There are various ways one can develop hives, known in the medical world as urticaria. Though cancer is generally not considered a major contributor to this condition, there is still a relationship between cases of cancer and hives, especially lung, gastrointestinal, and lymphoma.
Hives may be an indicator of cancer, in rare instances, and long-term conditions should be checked. Hives and cancer can co-exist with other symptoms, such as night sweats, abdominal pain, coughing, and weight loss.
Hives manifest as red welts that can be localized and small on the body or widespread and large. They are generally not related to long-term or serious complications, but rather they appear when the body is experiencing an allergic reaction and histamine and other chemicals are being produced.
This is a natural defense mechanism in response to specific medications, foods, sudden or extreme fluctuations in temperature, and insect bites, among other factors. The mechanism resulting in the reaction can be allergic or non-allergic.
Most causes of hives are acute, meaning that they heal on their own within six weeks. The majority of these cases are caused by an allergic reaction to a particular allergen. Chronic urticaria, or cases where hives remain for longer than six weeks, comprise approximately 30% of cases.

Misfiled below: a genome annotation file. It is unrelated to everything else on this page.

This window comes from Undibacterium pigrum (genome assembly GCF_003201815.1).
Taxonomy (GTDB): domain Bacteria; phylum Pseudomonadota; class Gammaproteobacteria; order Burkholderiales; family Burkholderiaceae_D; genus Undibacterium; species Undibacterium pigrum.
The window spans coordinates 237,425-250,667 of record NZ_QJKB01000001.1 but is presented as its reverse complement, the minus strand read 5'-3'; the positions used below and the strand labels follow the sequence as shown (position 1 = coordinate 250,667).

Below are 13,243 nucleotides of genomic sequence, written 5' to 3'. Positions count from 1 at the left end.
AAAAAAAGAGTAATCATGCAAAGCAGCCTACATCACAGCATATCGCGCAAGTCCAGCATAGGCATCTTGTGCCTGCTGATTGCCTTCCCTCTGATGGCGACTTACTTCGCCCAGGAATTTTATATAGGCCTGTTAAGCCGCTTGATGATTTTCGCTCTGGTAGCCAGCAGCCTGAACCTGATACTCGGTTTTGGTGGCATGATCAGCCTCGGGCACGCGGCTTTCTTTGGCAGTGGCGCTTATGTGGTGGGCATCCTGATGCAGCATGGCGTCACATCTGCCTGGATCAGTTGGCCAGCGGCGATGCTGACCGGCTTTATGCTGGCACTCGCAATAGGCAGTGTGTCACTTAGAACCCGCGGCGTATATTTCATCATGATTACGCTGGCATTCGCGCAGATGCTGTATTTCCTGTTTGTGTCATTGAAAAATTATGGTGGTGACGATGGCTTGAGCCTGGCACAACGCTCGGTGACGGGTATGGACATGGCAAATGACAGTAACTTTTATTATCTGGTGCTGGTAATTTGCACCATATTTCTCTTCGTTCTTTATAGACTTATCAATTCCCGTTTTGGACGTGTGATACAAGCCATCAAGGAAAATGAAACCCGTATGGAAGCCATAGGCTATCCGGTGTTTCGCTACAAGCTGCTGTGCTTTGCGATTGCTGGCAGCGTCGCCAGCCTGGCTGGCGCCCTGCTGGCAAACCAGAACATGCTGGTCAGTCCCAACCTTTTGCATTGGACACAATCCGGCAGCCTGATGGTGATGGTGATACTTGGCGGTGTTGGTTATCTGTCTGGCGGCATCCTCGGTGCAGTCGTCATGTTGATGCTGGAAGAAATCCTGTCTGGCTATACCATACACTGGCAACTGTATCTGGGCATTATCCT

This is when the condition may be an indicator of an underlying issues such as hepatitis, thyroid disease, fungal, viral, or bacterial infections, even cancer.
When other symptoms are present with hives, such as night sweats, hemoptysis, abdominal pain, weight loss, coughing, jaundice, or lymphadenopathy, then tests will need to be performed to determine the exact cause.
The combination of hives and these symptoms can be quite alarming, but all other conditions need to be ruled out so that the underlying etiology for both conditions can be discovered. The diagnostic approaches can vary depending on the suspected type of cancer.
The most frequent types that hives may be a precursor of are lung, gastrointestinal, and lymphoma. Gastrointestinal cancer encompasses cancer of the stomach, pancreas, liver, esophagus, biliary system, bowl, and anus. Lymphoma cancer involves cancer of the lymphatic system, including bone marrow and lymph nodes.
An allergist-immunologist should be consulted with when one suffers from chronic hives. In order to check whether there is a relationship between cancer and hives in individual cases, a comprehensive medical history of the patient and patient’s family needs to be taken.
Furthermore, details of the work and home environment is imperative, and tests may involve urine and blood tests and X-rays. If the doctor suspects a food allergy is the cause, then a skin biopsy may be conducted. The link between this symptom and cancer is unlikely, but when combined with other symptoms, should be checked.